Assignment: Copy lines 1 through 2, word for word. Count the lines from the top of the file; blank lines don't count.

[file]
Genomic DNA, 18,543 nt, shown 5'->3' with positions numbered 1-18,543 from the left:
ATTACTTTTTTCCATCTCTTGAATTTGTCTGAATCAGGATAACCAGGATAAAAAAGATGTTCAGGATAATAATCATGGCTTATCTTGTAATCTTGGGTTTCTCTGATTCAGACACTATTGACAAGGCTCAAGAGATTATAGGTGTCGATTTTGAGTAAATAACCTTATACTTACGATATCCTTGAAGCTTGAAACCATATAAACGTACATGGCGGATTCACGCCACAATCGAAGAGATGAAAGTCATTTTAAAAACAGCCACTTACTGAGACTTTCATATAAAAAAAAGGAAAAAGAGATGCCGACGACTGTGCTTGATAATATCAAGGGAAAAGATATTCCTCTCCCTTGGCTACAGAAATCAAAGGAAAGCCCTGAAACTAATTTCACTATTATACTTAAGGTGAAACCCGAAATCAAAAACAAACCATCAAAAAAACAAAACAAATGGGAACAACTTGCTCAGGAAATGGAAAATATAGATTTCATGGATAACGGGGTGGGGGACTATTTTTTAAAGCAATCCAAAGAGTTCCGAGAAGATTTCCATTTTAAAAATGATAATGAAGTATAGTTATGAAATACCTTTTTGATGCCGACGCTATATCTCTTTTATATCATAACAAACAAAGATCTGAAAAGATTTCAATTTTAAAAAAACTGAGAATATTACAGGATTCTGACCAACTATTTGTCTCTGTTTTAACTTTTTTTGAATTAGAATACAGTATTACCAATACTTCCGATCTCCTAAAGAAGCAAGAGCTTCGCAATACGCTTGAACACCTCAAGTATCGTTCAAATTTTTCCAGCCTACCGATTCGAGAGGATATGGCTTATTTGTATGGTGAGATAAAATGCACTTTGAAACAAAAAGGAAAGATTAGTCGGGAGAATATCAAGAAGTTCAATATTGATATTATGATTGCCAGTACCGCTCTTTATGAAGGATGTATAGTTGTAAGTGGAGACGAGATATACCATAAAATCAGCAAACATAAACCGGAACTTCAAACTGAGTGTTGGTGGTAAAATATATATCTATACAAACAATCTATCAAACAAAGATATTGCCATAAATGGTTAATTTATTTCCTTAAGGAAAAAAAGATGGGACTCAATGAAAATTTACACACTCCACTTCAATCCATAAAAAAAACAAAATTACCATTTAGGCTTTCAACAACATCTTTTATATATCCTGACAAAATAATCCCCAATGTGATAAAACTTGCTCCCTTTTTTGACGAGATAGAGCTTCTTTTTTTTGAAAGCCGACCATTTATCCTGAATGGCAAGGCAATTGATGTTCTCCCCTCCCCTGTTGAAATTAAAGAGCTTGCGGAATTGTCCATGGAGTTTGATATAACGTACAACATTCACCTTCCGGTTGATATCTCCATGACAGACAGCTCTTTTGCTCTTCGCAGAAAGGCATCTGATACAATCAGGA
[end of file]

Genomic DNA, 18,543 nt, shown 5'->3' with positions numbered 1-18,543 from the left:
ATTACTTTTTTCCATCTCTTGAATTTGTCTGAATCAGGATAACCAGGATAAAAAAGATGTTCAGGATAATAATCATGGCTTATCTTGTAATCTTGGGTTTCTCTGATTCAGACACTATTGACAAGGCTCAAGAGATTATAGGTGTCGATTTTGAGTAAATAACCTTATACTTACGATATCCTTGAAGCTTGAAACCATATAAACGTACATGGCGGATTCACGCCACAATCGAAGAGATGAAAGTCATTTTAAAAACAGCCACTTACTGAGACTTTCATATAAAAAAAAGGAAAAAGAGATGCCGACGACTGTGCTTGATAATATCAAGGGAAAAGATATTCCTCTCCCTTGGCTACAGAAATCAAAGGAAAGCCCTGAAACTAATTTCACTATTATACTTAAGGTGAAACCCGAAATCAAAAACAAACCATCAAAAAAACAAAACAAATGGGAACAACTTGCTCAGGAAATGGAAAATATAGATTTCATGGATAACGGGGTGGGGGACTATTTTTTAAAGCAATCCAAAGAGTTCCGAGAAGATTTCCATTTTAAAAATGATAATGAAGTATAGTTATGAAATACCTTTTTGATGCCGACGCTATATCTCTTTTATATCATAACAAACAAAGATCTGAAAAGATTTCAATTTTAAAAAAACTGAGAATATTACAGGATTCTGACCAACTATTTGTCTCTGTTTTAACTTTTTTTGAATTAGAATACAGTATTACCAATACTTCCGATCTCCTAAAGAAGCAAGAGCTTCGCAATACGCTTGAACACCTCAAGTATCGTTCAAATTTTTCCAGCCTACCGATTCGAGAGGATATGGCTTATTTGTATGGTGAGATAAAATGCACTTTGAAACAAAAAGGAAAGATTAGTCGGGAGAATATCAAGAAGTTCAATATTGATATTATGATTGCCAGTACCGCTCTTTATGAAGGATGTATAGTTGTAAGTGGAGACGAGATATACCATAAAATCAGCAAACATAAACCGGAACTTCAAACTGAGTGTTGGTGGTAAAATATATATCTATACAAACAATCTATCAAACAAAGATATTGCCATAAATGGTTAATTTATTTCCTTAAGGAAAAAAAGATGGGACTCAATGAAAATTTACACACTCCACTTCAATCCATAAAAAAAACAAAATTACCATTTAGGCTTTCAACAACATCTTTTATATATCCTGACAAAATAATCCCCAATGTGATAAAACTTGCTCCCTTTTTTGACGAGATAGAGCTTCTTTTTTTTGAAAGCCGACCATTTATCCTGAATGGCAAGGCAATTGATGTTCTCCCCTCCCCTGTTGAAATTAAAGAGCTTGCGGAATTGTCCATGGAGTTTGATATAACGTACAACATTCACCTTCCGGTTGATATCTCCATGACAGACAGCTCTTTTGCTCTTCGCAGAAAGGCATCTGATACAATCAGGA